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CMHC Housing Supply Report

10/13/2023

HIGHLIGHTS Total housing starts across the countrys 6 largest census metropolitan areas (CMAs) increased slightly in the first half of 2023. Significant changes were observed for individual dwelling types and CMAs. Notable strength in apartment starts offset declines in all other dwelling types (single-detached, semi-detached and row homes). Apartment starts were concentrated in Toronto and Vancouver. This led to strong growth in total starts in those CMAs, offsetting lower starts in other CMAs, particularly Montral. As a result, in Toronto and Vancouver, housing starts in the first half of 2023 were well above levels observed over the past 5 years. In most other large centres, meanwhile, they were below these levels. Montral tends to build more small and low-rise apartment structures than Toronto and Vancouver. Because of their smaller size, these structures take less time to plan and build. The decline in housing starts in Montral was, therefore, more reflective of the recent deterioration in financial conditions. Elevated rates of apartment construction are not likely to be sustainable due to various challenges facing developers. These challenges include higher construction costs and higher interest rates. Significant increases in construction productivity are critical to addressing the countrys affordability and housing supply crisis over the longer term. The level of new construction activity remains too low. cmhc-schl.gc.ca
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Housing prices set to moderate in coming months

10/6/2023

With renewed activity in the residential real estate market in recent months, the seasonally adjusted Teranet-National Bank composite index rose by 1.6% from July to August, the fourth consecutive monthly increase. As a result, the composite index is now just 2.1% below its all-time peak of April 2022, following a record cumulative decline of 8.6% over one year. The widespread nature of Augusts rise is also noteworthy, as this is the first time since March 2021 that monthly increases have been observed in all the CMAs included in the composite index. However, there is reason to believe that this strength is likely to be short-lived, given the slowdown observed in the resale market over the last two months in connection with the renewal of the Bank of Canadas monetary tightening cycle. Although price declines are expected in the coming months due to the growing impact of interest rates and the less favourable economic context, property price decreases should remain limited thanks to the support of historical demographic growth and the persistent lack of housing supply. HIGHLIGHTS: The Teranet National Bank Composite National House Price IndexTM rose by 1.6% in August after seasonal adjustment. After seasonal adjustment, all 11 markets in the composite index were up during the month: Calgary (+3.5%), Vancouver (+2.8%) and Hamilton (+2.4%) reported stronger-than-average growth, while growth Halifax (+1.4%), Quebec City (+1.3%), Toronto (+1.2%), Ottawa-Gatineau (+1.1%), Edmonton (+1.1%), Winnipeg (+0.7%), Montreal (+0.7%) and Victoria (+0.2%) were less vigorous. From August 2022 to August 2023, the composite index rose by 1.1%, the first annual increase in nine months. Growth was seen in Calgary (+6.2%), Halifax (+5.1%), Quebec City (+3.6%), Vancouver (+2.7%) and Toronto (+1.4%), while prices were still down in Edmonton (-0.3%), Victoria (-1.5%), Montreal (-1.7%), Hamilton (-1.7%), Ottawa-Gatineau (-2.3%) and Winnipeg (-3.6%) https://www.nbc.ca/content/dam/bnc/taux-analyses/analyse-eco/logement/economic-news-teranet.pdf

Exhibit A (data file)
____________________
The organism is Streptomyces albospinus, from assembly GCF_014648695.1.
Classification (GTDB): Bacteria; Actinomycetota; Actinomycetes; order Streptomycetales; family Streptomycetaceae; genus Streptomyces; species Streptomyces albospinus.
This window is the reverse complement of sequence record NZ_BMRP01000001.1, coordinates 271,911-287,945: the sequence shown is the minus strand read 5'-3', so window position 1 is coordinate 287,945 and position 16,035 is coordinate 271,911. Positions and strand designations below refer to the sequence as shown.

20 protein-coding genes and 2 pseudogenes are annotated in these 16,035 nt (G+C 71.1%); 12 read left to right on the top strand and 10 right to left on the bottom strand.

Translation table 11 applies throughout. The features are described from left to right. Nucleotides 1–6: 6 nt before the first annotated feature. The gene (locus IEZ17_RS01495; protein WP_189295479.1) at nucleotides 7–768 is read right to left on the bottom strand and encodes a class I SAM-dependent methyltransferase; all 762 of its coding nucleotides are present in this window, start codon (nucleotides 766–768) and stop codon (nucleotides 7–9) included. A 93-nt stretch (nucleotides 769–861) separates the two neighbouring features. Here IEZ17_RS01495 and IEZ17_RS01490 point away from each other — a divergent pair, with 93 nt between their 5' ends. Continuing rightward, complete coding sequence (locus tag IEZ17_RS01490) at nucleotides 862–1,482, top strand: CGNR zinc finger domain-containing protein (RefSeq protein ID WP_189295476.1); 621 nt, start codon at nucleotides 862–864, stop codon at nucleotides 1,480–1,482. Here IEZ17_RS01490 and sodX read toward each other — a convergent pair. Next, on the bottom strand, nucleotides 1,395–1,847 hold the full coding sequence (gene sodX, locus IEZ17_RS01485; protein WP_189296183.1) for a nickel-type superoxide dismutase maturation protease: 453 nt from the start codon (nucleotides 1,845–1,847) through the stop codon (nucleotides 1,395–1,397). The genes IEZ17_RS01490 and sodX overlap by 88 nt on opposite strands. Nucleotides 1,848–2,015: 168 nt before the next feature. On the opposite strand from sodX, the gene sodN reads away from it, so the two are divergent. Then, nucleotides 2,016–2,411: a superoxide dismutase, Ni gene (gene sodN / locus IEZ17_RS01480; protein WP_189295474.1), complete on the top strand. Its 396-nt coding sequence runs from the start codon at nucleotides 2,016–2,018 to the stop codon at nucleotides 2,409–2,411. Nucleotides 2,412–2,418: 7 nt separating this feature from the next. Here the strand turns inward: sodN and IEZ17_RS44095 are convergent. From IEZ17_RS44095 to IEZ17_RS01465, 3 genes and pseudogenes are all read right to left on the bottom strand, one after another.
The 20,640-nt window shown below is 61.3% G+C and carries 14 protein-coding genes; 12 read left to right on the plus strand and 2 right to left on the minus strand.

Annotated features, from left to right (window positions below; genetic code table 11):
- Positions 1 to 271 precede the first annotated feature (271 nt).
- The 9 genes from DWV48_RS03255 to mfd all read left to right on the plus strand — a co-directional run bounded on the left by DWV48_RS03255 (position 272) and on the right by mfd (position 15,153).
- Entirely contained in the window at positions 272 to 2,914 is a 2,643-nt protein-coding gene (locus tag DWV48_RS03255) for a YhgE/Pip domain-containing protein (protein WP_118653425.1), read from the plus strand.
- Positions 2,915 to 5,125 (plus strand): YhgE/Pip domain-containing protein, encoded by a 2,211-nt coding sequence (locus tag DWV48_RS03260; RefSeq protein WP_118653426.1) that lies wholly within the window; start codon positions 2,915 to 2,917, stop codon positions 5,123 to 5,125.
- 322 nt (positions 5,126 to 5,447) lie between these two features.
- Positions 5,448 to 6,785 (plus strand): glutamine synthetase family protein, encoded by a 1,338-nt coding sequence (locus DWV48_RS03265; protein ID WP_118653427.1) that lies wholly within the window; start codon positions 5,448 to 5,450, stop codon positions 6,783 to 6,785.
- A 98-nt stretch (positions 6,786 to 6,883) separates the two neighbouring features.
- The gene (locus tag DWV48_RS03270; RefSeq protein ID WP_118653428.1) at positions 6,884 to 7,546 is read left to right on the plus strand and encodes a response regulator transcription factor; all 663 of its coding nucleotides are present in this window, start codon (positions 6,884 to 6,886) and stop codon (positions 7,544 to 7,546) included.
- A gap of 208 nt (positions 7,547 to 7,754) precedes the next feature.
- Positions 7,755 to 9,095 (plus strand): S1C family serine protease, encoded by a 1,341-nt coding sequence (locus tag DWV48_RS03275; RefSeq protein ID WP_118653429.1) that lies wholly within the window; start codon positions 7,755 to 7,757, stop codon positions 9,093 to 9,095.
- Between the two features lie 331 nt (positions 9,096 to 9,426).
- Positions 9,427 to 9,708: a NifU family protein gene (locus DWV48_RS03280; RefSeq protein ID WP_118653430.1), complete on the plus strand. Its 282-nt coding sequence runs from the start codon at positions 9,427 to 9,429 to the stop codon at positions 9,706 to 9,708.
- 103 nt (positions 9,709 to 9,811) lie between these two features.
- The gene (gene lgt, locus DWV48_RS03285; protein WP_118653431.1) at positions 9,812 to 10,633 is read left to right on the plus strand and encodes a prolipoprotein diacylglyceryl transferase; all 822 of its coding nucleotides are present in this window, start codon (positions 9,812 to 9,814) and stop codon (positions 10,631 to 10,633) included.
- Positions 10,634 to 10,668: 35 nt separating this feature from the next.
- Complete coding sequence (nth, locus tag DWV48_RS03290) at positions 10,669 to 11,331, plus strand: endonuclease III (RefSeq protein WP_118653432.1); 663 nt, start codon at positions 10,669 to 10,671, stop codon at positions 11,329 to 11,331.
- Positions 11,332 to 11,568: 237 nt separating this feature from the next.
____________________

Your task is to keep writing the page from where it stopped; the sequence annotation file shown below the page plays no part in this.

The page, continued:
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Term vs Amortization

10/4/2023